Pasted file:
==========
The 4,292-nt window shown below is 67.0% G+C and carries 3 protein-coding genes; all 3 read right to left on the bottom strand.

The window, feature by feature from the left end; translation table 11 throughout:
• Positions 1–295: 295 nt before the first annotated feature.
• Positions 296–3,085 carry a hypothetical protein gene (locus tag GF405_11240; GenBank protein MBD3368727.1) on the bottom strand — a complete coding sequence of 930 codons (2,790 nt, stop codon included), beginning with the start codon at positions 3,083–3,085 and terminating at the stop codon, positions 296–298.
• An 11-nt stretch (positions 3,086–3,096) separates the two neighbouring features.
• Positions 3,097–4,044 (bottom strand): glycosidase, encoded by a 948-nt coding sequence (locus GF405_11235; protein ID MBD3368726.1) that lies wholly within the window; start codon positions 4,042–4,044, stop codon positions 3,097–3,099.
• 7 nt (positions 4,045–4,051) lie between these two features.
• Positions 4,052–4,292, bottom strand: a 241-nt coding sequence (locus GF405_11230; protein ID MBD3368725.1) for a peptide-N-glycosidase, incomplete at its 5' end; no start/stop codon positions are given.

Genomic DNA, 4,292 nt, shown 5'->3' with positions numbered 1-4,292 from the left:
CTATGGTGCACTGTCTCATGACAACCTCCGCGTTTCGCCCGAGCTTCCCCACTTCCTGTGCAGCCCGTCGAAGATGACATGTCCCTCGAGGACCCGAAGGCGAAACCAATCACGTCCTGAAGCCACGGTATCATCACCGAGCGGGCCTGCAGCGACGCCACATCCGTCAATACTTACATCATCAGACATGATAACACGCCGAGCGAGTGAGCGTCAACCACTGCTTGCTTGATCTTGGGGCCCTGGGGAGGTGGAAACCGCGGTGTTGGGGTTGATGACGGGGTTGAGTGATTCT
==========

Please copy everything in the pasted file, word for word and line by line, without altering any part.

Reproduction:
The 4,292-nt window shown below is 67.0% G+C and carries 3 protein-coding genes; all 3 read right to left on the bottom strand.

The window, feature by feature from the left end; translation table 11 throughout:
• Positions 1–295: 295 nt before the first annotated feature.
• Positions 296–3,085 carry a hypothetical protein gene (locus tag GF405_11240; GenBank protein MBD3368727.1) on the bottom strand — a complete coding sequence of 930 codons (2,790 nt, stop codon included), beginning with the start codon at positions 3,083–3,085 and terminating at the stop codon, positions 296–298.
• An 11-nt stretch (positions 3,086–3,096) separates the two neighbouring features.
• Positions 3,097–4,044 (bottom strand): glycosidase, encoded by a 948-nt coding sequence (locus GF405_11235; protein ID MBD3368726.1) that lies wholly within the window; start codon positions 4,042–4,044, stop codon positions 3,097–3,099.
• 7 nt (positions 4,045–4,051) lie between these two features.
• Positions 4,052–4,292, bottom strand: a 241-nt coding sequence (locus GF405_11230; protein ID MBD3368725.1) for a peptide-N-glycosidase, incomplete at its 5' end; no start/stop codon positions are given.

Genomic DNA, 4,292 nt, shown 5'->3' with positions numbered 1-4,292 from the left:
CTATGGTGCACTGTCTCATGACAACCTCCGCGTTTCGCCCGAGCTTCCCCACTTCCTGTGCAGCCCGTCGAAGATGACATGTCCCTCGAGGACCCGAAGGCGAAACCAATCACGTCCTGAAGCCACGGTATCATCACCGAGCGGGCCTGCAGCGACGCCACATCCGTCAATACTTACATCATCAGACATGATAACACGCCGAGCGAGTGAGCGTCAACCACTGCTTGCTTGATCTTGGGGCCCTGGGGAGGTGGAAACCGCGGTGTTGGGGTTGATGACGGGGTTGAGTGATTCT